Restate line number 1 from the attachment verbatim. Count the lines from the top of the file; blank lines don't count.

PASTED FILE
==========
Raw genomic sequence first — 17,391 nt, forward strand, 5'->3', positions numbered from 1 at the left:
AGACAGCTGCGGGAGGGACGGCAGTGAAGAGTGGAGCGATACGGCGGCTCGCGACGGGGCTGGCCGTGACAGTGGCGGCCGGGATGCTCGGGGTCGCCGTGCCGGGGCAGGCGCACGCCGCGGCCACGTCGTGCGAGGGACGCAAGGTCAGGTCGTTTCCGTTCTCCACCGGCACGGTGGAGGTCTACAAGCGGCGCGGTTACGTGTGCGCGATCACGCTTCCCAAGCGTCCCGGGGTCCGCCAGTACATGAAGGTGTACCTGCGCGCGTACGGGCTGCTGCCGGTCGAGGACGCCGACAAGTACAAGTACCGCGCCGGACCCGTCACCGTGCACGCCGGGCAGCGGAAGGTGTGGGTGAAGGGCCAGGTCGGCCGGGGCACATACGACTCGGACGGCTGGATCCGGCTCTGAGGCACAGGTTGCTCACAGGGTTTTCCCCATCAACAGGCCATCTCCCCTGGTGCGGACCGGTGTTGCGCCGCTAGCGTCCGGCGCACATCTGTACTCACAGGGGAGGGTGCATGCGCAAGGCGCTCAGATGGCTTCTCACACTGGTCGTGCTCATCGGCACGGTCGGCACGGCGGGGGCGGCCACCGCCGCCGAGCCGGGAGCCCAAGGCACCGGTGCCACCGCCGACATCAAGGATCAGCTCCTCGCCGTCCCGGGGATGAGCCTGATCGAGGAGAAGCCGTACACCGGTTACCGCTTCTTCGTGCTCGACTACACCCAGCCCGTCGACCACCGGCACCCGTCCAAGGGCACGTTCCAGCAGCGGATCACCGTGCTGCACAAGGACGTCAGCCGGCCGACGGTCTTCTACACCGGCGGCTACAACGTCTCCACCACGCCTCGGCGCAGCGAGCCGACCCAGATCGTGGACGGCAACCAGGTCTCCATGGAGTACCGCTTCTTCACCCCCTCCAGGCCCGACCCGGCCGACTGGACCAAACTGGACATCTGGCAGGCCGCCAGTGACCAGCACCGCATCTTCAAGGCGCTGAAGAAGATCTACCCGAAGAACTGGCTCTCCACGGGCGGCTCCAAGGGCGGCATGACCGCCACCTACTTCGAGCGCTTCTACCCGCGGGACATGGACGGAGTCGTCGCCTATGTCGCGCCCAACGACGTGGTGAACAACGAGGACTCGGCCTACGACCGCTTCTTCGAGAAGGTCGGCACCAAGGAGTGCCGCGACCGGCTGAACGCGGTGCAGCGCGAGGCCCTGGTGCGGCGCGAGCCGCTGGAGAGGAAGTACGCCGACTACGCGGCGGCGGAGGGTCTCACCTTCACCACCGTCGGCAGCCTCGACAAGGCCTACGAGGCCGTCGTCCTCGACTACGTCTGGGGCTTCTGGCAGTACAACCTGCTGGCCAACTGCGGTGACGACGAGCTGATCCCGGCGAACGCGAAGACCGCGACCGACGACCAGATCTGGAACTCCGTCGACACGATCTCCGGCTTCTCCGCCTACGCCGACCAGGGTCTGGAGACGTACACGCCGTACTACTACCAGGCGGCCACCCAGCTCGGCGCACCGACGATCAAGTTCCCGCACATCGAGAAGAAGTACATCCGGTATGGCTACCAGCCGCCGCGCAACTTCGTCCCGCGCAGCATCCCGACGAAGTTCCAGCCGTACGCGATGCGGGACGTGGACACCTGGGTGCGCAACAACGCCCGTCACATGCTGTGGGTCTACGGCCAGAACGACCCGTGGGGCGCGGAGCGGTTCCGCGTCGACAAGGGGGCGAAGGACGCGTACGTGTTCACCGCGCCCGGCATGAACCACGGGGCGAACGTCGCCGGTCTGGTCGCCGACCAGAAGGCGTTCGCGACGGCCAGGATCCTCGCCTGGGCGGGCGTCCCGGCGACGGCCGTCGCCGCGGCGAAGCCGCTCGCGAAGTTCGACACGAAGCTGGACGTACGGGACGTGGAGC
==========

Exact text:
Raw genomic sequence first — 17,391 nt, forward strand, 5'->3', positions numbered from 1 at the left: